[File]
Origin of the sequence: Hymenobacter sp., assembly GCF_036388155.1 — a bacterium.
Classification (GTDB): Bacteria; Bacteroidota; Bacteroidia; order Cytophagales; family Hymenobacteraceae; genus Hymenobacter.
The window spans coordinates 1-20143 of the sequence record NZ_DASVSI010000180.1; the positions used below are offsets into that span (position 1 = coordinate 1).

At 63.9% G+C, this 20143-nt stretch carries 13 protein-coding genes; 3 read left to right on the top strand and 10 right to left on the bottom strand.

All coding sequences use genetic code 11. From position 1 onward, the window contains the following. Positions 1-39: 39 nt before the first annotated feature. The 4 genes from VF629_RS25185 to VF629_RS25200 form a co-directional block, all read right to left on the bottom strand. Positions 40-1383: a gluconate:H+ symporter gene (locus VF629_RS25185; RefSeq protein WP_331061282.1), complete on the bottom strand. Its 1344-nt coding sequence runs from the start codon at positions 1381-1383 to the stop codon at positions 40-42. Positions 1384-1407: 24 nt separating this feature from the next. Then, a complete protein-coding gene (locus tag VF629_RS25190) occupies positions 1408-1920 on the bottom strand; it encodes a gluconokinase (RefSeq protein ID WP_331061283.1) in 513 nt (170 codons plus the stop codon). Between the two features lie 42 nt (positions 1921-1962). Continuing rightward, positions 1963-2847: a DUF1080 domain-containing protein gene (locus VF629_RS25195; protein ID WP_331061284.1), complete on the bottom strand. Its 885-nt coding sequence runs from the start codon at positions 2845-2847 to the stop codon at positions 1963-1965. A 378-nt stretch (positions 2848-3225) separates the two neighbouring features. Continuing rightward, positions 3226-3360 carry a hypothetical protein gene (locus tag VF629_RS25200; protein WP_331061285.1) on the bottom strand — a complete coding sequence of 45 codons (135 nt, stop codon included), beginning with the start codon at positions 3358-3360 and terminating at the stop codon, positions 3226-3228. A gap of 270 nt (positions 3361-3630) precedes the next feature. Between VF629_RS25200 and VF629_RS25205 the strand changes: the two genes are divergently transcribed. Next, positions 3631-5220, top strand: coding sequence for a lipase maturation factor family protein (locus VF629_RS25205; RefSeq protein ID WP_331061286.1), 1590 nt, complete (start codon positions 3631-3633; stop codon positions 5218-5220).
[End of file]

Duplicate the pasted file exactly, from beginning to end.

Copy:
Origin of the sequence: Hymenobacter sp., assembly GCF_036388155.1 — a bacterium.
Classification (GTDB): Bacteria; Bacteroidota; Bacteroidia; order Cytophagales; family Hymenobacteraceae; genus Hymenobacter.
The window spans coordinates 1-20143 of the sequence record NZ_DASVSI010000180.1; the positions used below are offsets into that span (position 1 = coordinate 1).

At 63.9% G+C, this 20143-nt stretch carries 13 protein-coding genes; 3 read left to right on the top strand and 10 right to left on the bottom strand.

All coding sequences use genetic code 11. From position 1 onward, the window contains the following. Positions 1-39: 39 nt before the first annotated feature. The 4 genes from VF629_RS25185 to VF629_RS25200 form a co-directional block, all read right to left on the bottom strand. Positions 40-1383: a gluconate:H+ symporter gene (locus VF629_RS25185; RefSeq protein WP_331061282.1), complete on the bottom strand. Its 1344-nt coding sequence runs from the start codon at positions 1381-1383 to the stop codon at positions 40-42. Positions 1384-1407: 24 nt separating this feature from the next. Then, a complete protein-coding gene (locus tag VF629_RS25190) occupies positions 1408-1920 on the bottom strand; it encodes a gluconokinase (RefSeq protein ID WP_331061283.1) in 513 nt (170 codons plus the stop codon). Between the two features lie 42 nt (positions 1921-1962). Continuing rightward, positions 1963-2847: a DUF1080 domain-containing protein gene (locus VF629_RS25195; protein ID WP_331061284.1), complete on the bottom strand. Its 885-nt coding sequence runs from the start codon at positions 2845-2847 to the stop codon at positions 1963-1965. A 378-nt stretch (positions 2848-3225) separates the two neighbouring features. Continuing rightward, positions 3226-3360 carry a hypothetical protein gene (locus tag VF629_RS25200; protein WP_331061285.1) on the bottom strand — a complete coding sequence of 45 codons (135 nt, stop codon included), beginning with the start codon at positions 3358-3360 and terminating at the stop codon, positions 3226-3228. A gap of 270 nt (positions 3361-3630) precedes the next feature. Between VF629_RS25200 and VF629_RS25205 the strand changes: the two genes are divergently transcribed. Next, positions 3631-5220, top strand: coding sequence for a lipase maturation factor family protein (locus VF629_RS25205; RefSeq protein ID WP_331061286.1), 1590 nt, complete (start codon positions 3631-3633; stop codon positions 5218-5220).